On 2 October 2017, criticism appeared on social media about a lack of federal action on gun safety that invoked the official United States government response concerning the sale of lawn darts:
The caption read:
Just your reminder that after a girl was killed playing with lawn darts in 1987, the U.S. government banned them.
This is true; by 1987, the Food and Drug Administration had already banned the sale of lawn darts (also known as jarts). However, the Consumer Product Safety Commission reached a compromise with manufacturers in 1976, which allowed them to be sold under certain conditions: they could not be sold in toy stores; retailers could not place them near their toy departments; and the darts, which were typically sold in sets of four, had to include a clear warning that they should only be used by adults.
The issue was forced back into the national spotlight, however, through a campaign by David Snow. Snow’s 7-year-old daughter, Michelle, died in their California home in April 1987 after a dart penetrated her skull. At least one researcher estimated that the steel-tipped dart hit the girl with a force of 23,000 pounds per square inch. Snow said in 1988 of the federal guidelines:
We’re talking a three-foot high box with a little tiny warning. I mean, there’s something in that box that can be fatal. That’s what my anger is — because I know what happened, I didn’t see the warning and my child is now dead. Because if I had seen that warning, I would have never brought this product home.
He went on to contact several federal legislators and testify before a House subcommittee regarding the dangers that lawn darts carried. His campaign spurred the CPSC to reinstate a ban on the sale of lawn dart kits that in May 1988. The agency said at the time:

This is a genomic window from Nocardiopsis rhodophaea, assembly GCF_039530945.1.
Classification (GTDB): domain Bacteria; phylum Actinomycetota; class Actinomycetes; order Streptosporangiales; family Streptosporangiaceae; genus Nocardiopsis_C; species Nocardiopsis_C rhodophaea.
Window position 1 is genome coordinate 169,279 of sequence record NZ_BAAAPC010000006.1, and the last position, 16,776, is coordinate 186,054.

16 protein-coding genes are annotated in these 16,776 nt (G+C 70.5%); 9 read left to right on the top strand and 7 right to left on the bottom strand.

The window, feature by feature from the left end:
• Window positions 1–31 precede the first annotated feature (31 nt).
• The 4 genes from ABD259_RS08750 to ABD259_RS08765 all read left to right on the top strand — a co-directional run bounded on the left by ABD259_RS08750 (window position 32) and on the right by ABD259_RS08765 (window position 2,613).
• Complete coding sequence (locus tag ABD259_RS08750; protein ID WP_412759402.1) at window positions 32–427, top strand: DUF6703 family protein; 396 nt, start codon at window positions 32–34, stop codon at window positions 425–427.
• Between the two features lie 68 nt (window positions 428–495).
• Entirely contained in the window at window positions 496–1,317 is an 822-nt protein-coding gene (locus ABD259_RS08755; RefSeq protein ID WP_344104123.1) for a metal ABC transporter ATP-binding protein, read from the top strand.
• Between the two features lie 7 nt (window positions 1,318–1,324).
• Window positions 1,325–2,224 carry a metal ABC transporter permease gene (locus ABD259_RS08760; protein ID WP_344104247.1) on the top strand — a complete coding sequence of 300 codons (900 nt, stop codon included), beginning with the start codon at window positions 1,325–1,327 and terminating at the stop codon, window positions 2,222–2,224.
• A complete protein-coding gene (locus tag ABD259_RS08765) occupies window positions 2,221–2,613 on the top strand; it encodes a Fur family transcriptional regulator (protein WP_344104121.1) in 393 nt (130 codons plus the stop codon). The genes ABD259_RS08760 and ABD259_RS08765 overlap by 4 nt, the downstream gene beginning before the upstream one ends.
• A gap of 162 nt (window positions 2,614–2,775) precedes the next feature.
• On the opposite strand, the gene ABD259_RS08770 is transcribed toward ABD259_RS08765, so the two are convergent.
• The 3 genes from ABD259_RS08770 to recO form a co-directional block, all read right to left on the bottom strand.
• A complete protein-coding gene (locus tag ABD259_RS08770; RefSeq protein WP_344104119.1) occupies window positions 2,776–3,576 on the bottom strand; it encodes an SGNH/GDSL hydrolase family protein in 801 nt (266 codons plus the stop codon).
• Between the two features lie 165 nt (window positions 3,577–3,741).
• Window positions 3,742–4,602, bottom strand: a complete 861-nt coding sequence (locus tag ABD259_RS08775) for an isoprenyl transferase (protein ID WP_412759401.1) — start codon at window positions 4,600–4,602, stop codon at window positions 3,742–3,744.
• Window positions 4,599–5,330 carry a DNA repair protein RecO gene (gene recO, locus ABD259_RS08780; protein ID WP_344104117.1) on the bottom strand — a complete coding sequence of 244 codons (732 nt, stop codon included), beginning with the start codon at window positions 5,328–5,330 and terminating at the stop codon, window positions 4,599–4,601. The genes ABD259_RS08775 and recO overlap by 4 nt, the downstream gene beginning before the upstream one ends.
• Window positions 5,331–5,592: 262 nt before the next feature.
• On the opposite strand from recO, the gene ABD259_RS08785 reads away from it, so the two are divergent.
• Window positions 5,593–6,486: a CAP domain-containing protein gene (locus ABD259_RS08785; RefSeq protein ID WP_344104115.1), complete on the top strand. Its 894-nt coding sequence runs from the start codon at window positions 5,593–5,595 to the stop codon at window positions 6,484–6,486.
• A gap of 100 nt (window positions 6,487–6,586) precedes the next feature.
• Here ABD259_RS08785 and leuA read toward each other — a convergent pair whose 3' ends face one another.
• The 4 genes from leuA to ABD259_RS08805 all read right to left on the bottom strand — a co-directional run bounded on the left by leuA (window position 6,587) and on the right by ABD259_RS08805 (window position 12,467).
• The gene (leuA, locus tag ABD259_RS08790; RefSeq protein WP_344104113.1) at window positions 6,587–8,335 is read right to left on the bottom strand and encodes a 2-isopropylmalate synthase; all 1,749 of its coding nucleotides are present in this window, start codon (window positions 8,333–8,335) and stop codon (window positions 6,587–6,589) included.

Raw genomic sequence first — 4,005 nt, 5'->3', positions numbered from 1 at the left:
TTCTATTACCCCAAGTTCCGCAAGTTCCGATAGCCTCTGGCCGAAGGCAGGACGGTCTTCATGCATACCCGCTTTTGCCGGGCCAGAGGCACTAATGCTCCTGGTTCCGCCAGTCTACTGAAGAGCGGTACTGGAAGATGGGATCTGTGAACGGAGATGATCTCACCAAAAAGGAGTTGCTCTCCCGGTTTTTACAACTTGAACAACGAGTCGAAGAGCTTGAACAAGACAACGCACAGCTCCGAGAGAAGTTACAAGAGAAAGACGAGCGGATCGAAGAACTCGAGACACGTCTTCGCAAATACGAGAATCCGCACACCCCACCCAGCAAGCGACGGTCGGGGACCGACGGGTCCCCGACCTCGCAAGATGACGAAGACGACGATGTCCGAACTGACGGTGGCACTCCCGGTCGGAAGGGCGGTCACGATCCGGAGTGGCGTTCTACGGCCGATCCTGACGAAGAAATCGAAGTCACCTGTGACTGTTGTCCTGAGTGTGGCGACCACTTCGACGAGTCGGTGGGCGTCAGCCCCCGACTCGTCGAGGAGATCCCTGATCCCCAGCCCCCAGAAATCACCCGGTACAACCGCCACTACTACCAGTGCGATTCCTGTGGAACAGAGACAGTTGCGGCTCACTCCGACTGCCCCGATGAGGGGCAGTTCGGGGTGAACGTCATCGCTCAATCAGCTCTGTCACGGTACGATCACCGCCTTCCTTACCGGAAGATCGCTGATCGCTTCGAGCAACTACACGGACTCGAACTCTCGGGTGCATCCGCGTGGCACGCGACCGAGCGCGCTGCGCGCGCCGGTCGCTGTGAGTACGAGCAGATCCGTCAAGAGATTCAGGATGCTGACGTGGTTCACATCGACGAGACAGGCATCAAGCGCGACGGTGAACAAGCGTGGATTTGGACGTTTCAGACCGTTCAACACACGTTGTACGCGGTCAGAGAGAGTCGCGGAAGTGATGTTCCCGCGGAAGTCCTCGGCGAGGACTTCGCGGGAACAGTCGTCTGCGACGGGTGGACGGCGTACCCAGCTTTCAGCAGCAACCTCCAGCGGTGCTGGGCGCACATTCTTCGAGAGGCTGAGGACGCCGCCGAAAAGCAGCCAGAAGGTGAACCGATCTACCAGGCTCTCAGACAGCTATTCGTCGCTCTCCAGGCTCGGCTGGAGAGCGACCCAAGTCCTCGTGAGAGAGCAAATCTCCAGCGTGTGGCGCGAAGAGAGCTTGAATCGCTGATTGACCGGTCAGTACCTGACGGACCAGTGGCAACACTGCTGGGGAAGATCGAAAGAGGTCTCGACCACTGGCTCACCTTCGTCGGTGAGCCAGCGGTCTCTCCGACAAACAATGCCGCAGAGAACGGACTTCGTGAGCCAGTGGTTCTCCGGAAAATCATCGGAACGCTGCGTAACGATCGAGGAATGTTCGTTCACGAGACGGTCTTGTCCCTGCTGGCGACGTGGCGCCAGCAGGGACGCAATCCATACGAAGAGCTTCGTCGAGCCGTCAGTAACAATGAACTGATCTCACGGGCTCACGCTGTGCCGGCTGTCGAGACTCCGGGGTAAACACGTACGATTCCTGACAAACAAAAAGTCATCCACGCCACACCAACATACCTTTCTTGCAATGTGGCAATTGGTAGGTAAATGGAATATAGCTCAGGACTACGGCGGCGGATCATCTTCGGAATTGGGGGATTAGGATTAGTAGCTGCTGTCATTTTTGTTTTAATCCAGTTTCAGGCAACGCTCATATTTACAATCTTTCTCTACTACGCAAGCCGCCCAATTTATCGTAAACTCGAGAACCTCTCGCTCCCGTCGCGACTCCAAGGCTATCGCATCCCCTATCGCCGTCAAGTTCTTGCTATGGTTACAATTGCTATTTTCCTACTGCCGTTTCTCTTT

Three children — ages 4, 7, and 13 — are known to have died in lawn dart-related incidents. An estimated 670 lawn dart injuries are treated each year in U.S. hospital emergency rooms. Three quarters of the injured are under 15 years old. The types of lawn darts associated with the three deaths will be banned by the CPSC action.
In October 1988, two months before the ban would take effect, Snow said:
My year-and-a-half struggle is now over. I made seven trips to Washington. I got blisters on my feet. But I just kept at it and today is the payoff. At least now I can say I kept my promise to my little girl.
However, Bob Archer — one of the owners of Kent Sporting Goods, a U.S.-based supplier of lawn darts —questioned the agency’s ruling:
I think things are wrong with guns. Which is the greater evil — lawn darts that kill three people or guns that kill… thousands in a year?
Canada instituted a similar ban on sales and importation of lawn darts in June 1989.
However, some companies have reportedly worked around the ban by selling the dart’s two parts (the metal tips and the plastic fins) separately. While U.S. lawmakers acted quickly to ban lawn darts, legislators have been heavily criticized for refusing to take similar action in the wake of several mass shootings around the country.
Consumer Product Safety Commission. “CPSC Votes Lawn Dart Ban.”
25 May 1988.
Baker, Bob. “Demands Ban on Lawn Darts: Daughter’s Death Spurs a Father’s Sad Crusade.”
Los Angeles Times. 27 September 1987.
YouTube, uploaded by Getting Results. “Lawn Darts Banned | 60 Minutes: “Mr Snow goes to Washington” | David Snow gets Lawn Darts Banned.”
4 September 2014. https://youtu.be/yT_WxZ5GkJ0
Bass, Janet. “Deaths, Injuries Prompt Lawn Dart Ban.”
United Press International. 28 October 1988.
Zazula, John. “From The Archives: June 13, 1989: Lawn Darts Tossed From Store Shelves.”
CBC. 15 June 2017.
Loftus, Jack. “Lawn Darts Are Back, Deadlier Than Ever.”
Gizmodo. 29 March 2009.
Stolberg, Sheryl Gay and Alcindor, Yamiche. “Democrats Bemoan Congress’s Inaction on Guns: ‘We Are Stuck.'”
New York Times. 3 October 2017.